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Oh, P'tit Canada

An interview with Bill Blesener, mayor of Little Canada, Minnesota

In 1803, Benjamin Gervais left Rivière-du-Loup, headed west to the prairies, and eventually meandered his way down to southeastern Minnesota. Happening upon a grassy enclave garlanded by a chain of lakes, Ben built himself a log cabin and a gristmill. His Canadian friends and family joined him and, before long, the group had established a French-speaking community in the heart of the American Midwest. “They called it ‘petit Canada,’” explains local historian Kathy Hanson. “And the name stuck.”

Today, although the residents of Little Canada, Minnesota (population 9,771), enjoy a good hockey game and celebrate a festival called “Canadian Days” every August, the city bears little resemblance to its northern namesake. The sleepy bedroom community has, however, been receiving some bad press of late. When Maisonneuve contacted Little Canada Mayor Bill Blesener, he warned that reporters had been pulling “the old bait and switch game” on him. We nevertheless scored an interview and got the media-shy mayor talking about tattoos, geese and the war on Iraq.


MAISONNEUVE MAGAZINE So, why are you so reluctant to talk to the media?

BILL BLESENER A tattoo parlour wanted to move into a residential neighbourhood and the residents were objecting. So city council tried to find a location that was more suitable, but the owner said no. He said the rents were too high everywhere else. It got on the radio and they made a big deal of it.

Secondly, for a number of years, we’ve controlled [Ed. note: Um, euthanized] the goose population in the city because the geese are a hindrance and a health hazard. We control them and make an effort to prevent them from coming in. For example, we tell our residents not to mow around little ponds, so the geese don’t come to these places. But there are still some families that want to mow down to the water, and that’s inviting to the geese. The issue went national and was blown out of proportion—I’m getting emails from all over America.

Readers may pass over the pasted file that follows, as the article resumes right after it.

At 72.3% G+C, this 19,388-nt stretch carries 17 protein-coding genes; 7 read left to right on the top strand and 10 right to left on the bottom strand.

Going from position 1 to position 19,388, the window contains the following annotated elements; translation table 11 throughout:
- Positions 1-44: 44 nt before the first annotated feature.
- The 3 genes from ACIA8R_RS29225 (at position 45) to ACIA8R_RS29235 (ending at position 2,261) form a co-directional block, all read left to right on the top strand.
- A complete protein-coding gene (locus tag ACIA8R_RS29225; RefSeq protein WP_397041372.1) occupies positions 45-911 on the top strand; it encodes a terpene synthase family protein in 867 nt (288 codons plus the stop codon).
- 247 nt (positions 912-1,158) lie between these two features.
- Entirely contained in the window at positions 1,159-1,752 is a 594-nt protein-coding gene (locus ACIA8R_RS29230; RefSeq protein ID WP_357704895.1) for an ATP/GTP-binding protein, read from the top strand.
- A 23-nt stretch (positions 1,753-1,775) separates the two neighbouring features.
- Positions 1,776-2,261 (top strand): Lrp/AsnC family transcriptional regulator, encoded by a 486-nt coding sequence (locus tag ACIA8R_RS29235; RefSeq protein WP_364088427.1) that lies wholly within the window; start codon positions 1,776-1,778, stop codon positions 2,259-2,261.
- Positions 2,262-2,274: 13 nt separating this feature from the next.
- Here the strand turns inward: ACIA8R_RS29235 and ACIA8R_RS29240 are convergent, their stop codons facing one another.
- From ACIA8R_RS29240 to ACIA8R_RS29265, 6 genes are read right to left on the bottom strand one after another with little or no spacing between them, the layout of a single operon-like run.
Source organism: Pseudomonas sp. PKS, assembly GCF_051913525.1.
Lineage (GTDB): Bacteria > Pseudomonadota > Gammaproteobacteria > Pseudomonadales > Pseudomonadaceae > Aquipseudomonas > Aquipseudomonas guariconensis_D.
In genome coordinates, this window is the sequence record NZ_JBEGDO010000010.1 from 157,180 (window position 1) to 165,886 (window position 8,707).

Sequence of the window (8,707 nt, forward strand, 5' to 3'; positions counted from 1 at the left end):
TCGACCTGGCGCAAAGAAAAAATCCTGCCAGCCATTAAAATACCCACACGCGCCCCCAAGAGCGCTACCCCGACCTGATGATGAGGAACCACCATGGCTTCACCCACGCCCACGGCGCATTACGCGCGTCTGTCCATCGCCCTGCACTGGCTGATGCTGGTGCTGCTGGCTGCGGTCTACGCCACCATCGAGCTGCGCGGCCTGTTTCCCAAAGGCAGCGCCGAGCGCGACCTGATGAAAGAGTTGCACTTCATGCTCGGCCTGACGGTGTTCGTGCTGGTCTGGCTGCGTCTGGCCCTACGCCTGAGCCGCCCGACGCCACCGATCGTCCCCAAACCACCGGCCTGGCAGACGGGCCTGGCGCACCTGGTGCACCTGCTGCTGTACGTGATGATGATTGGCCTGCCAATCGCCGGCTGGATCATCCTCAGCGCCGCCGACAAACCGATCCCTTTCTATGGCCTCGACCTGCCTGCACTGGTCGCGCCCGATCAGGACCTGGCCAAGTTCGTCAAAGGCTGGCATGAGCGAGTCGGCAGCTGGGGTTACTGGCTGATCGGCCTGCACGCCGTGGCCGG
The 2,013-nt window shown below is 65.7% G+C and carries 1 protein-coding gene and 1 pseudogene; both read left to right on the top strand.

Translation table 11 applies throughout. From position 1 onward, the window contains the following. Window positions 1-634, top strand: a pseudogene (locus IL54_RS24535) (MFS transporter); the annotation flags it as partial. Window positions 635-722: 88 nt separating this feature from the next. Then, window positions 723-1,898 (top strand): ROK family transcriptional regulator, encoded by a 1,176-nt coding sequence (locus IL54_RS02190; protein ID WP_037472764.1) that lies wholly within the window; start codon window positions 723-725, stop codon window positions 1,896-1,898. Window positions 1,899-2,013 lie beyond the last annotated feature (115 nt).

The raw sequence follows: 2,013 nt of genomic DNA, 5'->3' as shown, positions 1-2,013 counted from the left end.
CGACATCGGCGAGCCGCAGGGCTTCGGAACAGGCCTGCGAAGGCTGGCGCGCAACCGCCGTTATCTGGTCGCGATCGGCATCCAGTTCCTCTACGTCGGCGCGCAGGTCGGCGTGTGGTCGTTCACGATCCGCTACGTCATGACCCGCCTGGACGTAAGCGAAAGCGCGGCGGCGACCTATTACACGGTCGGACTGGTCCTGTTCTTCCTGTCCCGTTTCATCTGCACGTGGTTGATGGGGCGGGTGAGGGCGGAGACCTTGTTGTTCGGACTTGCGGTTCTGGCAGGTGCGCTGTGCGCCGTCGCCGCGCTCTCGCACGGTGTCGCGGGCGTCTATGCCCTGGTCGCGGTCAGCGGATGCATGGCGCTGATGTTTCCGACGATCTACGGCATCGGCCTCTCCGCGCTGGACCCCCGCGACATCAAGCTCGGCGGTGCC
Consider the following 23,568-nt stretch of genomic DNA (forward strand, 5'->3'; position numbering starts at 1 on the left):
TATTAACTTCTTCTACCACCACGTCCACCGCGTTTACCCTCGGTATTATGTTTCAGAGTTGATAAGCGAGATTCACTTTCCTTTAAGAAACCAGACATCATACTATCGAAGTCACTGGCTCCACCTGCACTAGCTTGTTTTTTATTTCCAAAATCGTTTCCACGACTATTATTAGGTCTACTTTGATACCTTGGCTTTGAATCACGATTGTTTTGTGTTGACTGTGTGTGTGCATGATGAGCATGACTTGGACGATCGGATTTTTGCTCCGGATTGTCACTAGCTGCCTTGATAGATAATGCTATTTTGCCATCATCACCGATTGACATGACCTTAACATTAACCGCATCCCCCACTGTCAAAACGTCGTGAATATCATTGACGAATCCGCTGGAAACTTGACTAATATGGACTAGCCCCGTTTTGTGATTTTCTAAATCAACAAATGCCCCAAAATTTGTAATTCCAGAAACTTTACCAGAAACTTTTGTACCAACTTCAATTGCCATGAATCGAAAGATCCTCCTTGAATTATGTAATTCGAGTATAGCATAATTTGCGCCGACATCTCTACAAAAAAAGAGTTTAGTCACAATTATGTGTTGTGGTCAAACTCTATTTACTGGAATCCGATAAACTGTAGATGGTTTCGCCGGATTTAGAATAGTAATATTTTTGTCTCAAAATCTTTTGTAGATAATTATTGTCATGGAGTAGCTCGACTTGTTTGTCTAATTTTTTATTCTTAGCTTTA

MM I read an article about the geese online, and thought it was funny because they’re Canada geese. Is Little Canada overrun with any other typically Canadian animals, like beavers or moose or, I don’t know, salmon?

BB No. And Canadian geese were almost gone in the sixties, but they brought the population back, they protected them. Now, they’re a health hazard. And people are suggesting things that just don’t work.

MM So I understand that you celebrate “Canadian Days” in Little Canada. Do you also celebrate July 1, Canada Day?

BB No, we celebrate the Fourth of July, Independence Day.

Mm When there are tensions between Canada and the US—for example, when Canada didn’t join the US in the Iraq War—do you ever feel repercussions in Little Canada?

BB I cannot ever think of that having happened. We’ve never been affected.

MM Do you feel that Little Canada’s heritage really affects the city at all, or that Little Canada is in any way similar to Canada?

BB Probably not. We’re a suburb of St. Paul, and we’re probably influenced more by St. Paul and other suburbs. We’re pretty Americanized.

MM So, what’s the weather like in Little Canada today?

BB Oh, it’s bright with lots of sunshine. Right now we’re in the mid-seventies. We’ll probably get up to the low eighties.